Now that it’s the middle of February, we should probably start implementing those new year’s resolutions – whether that’s buying your first home, purchasing an investment property or upgrading.
Canberra has weathered the storm that is the coronavirus pandemic, with the lack of stock only driving buyer demand further.
According to the latest Domain House Price Report for the December quarter 2020, Canberra’s property prices reached a record high with the median house price up 9.1 per cent year-on-year to $855,530 and unit price up 1.3 per cent year-on-year to $485,410.
With these prices only further expected to increase, it’s a good idea to be armed with all the tricks of the trade to make yourself and your offer stand out of the crowd among a drove of competitive buyers. So, here’s what you need to know when purchasing in Canberra’s rising market.
Being organised comes as no surprise, one might think, but more often than not buyers overlooked the details that make a huge difference, said Claire Corby of Capital Buyers Agent.
“Sometimes buyers bid at auction without reviewing the contract and some buyers don’t clarify the deposit payment needed at the fall of the hammer, which is very risky,” she said.
“If you’re talking to an agent, take the initiative and ask questions, get your name in front of their mind so they can keep you updated on the market.”
As more people ditched the city office for an at-home set-up amid COVID-19, buyers’ checklist items also changed. Ms Corby advised buyers to be clear on what they wanted in a property and what they were willing to forgo.
“If there’s a house they really like that they missed out on, they should approach an agent and tell them the exact house and why,” she said.
Amid a tightening supply of properties and strong buyer demand, Ms Corby said buyers needed to be objective when purchasing a home.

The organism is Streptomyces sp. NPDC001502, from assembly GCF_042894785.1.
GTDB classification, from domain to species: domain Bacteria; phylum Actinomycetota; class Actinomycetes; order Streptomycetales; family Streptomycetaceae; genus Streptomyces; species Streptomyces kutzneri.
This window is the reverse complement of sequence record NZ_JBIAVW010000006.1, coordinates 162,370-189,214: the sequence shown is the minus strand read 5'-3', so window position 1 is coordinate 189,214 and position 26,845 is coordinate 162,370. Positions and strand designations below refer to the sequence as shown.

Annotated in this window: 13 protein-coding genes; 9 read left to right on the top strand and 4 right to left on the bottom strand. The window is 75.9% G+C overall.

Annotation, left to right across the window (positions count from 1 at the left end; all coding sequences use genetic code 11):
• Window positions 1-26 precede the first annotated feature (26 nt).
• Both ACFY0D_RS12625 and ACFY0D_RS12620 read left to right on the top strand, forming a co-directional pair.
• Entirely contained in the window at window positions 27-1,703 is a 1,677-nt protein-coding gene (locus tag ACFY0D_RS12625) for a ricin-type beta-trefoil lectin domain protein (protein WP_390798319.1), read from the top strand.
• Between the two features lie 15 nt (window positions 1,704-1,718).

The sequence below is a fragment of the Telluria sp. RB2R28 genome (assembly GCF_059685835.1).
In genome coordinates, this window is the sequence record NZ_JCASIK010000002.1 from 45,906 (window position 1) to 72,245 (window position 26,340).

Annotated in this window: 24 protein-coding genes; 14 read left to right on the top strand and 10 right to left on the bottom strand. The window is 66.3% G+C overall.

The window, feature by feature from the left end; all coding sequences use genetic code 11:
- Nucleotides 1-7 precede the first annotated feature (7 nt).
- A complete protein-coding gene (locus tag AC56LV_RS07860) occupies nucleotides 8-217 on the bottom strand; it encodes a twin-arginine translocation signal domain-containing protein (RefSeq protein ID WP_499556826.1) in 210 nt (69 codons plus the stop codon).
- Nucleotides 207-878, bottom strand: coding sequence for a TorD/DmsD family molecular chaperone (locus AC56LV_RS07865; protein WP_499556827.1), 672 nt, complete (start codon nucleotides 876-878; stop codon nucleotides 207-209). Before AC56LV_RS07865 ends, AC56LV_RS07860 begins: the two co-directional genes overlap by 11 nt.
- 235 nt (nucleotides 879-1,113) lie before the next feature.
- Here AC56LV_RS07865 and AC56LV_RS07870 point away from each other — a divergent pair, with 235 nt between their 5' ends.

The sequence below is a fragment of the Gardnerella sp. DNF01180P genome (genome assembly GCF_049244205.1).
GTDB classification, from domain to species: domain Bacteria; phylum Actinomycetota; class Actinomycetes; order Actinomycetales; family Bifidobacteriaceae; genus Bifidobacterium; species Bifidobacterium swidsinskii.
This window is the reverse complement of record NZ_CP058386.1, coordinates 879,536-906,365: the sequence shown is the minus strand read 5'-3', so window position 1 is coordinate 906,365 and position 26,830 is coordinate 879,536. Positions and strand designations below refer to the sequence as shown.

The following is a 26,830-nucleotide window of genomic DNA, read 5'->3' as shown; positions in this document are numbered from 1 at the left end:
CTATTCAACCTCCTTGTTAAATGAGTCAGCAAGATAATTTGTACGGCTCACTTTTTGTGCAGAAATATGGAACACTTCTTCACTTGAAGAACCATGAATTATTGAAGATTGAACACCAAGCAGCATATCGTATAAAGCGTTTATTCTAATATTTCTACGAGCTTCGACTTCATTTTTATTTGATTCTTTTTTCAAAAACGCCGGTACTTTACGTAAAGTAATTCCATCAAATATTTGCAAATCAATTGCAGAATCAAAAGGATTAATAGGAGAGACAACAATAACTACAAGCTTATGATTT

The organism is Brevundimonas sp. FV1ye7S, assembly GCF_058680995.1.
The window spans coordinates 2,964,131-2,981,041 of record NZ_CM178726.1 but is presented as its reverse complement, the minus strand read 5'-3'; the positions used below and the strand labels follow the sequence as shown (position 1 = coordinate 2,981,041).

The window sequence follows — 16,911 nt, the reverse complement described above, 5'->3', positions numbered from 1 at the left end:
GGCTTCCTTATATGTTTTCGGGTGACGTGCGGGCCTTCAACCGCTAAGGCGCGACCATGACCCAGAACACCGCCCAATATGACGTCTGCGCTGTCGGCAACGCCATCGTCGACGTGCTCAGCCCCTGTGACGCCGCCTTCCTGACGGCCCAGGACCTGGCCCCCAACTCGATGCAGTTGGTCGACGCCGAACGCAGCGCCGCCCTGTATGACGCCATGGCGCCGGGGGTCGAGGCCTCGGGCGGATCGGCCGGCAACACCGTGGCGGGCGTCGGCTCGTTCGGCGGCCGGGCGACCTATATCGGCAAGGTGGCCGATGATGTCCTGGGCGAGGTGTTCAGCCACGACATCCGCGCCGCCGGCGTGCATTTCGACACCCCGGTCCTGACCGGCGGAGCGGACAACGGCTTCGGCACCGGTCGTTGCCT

“This is a market that is rising quickly – houses are going fast, everyone is trying to get in front of the sales agent and get good opportunities. However, you’re one of hundreds of buyers,” she said.
Steve Thomas of Edge Real Estate said buyers needed to remember “they are not the only house hunters”.
“What buyers aren’t aware of is the state of readiness of other parties,” he said. “It’s important to be objective and remove the emotion from the sale … there’ll always be another sale down the track.”
Put your best offer forward, and early
Mr Thomas recently sold a three-bedroom property in Forde in four days for $772,000 – $72,000 above the reserve.
The residence at 8 Ada Baker Street was a snap, short-term auction, he said, which brought in a handful of competitive bidders.
“We’ve done 22 of these types of auctions with 100 per cent clearance rates,” Mr Thomas said.
“That just goes to show how strong the market has been lately. Buyers don’t have the luxury of waiting to find the perfect house, putting in an offer and securing it.
“The market is moving rapidly and, once you have your finances in order, put your best foot forward because sellers aren’t waiting; offers are coming from every corner.”
Have a budget and stick to it
The moment you set yourself a budget, it’s important to stay within that amount, Ms Corby said.
When it comes to auction, for instance, you don’t want to spontaneously decide to bid more than the amount you’ve allocated yourself.
“If you’ve set a budget at auction at $550,000, don’t go above it,” she said.
“Just because someone else is bidding $570,000 doesn’t mean you have to. You don’t want to get into a situation where you’ve stretched yourself beyond your limits. Don’t overpay just out of FOMO.”
Mr Thomas added that buyers should be “fully informed about their financial position so they can compete and exchange quickly”.
Buying a home is no easy investment, and it’s not a bad idea for bargain-hunters to look for properties further out from the city centre, Ms Corby said.
According to the Domain House Price Report, the biggest decline in house prices in the December quarter 2020 was in Conder which dropped by 5.9 per cent year-on-year to $635,000, while units in Gungahlin saw prices fall by 7.5 per cent to $340,000.
“So long as the suburb is within close proximity to a good playground, cafe and school – that’s a recipe for a good lifestyle and enjoyment for those that live there,” she said.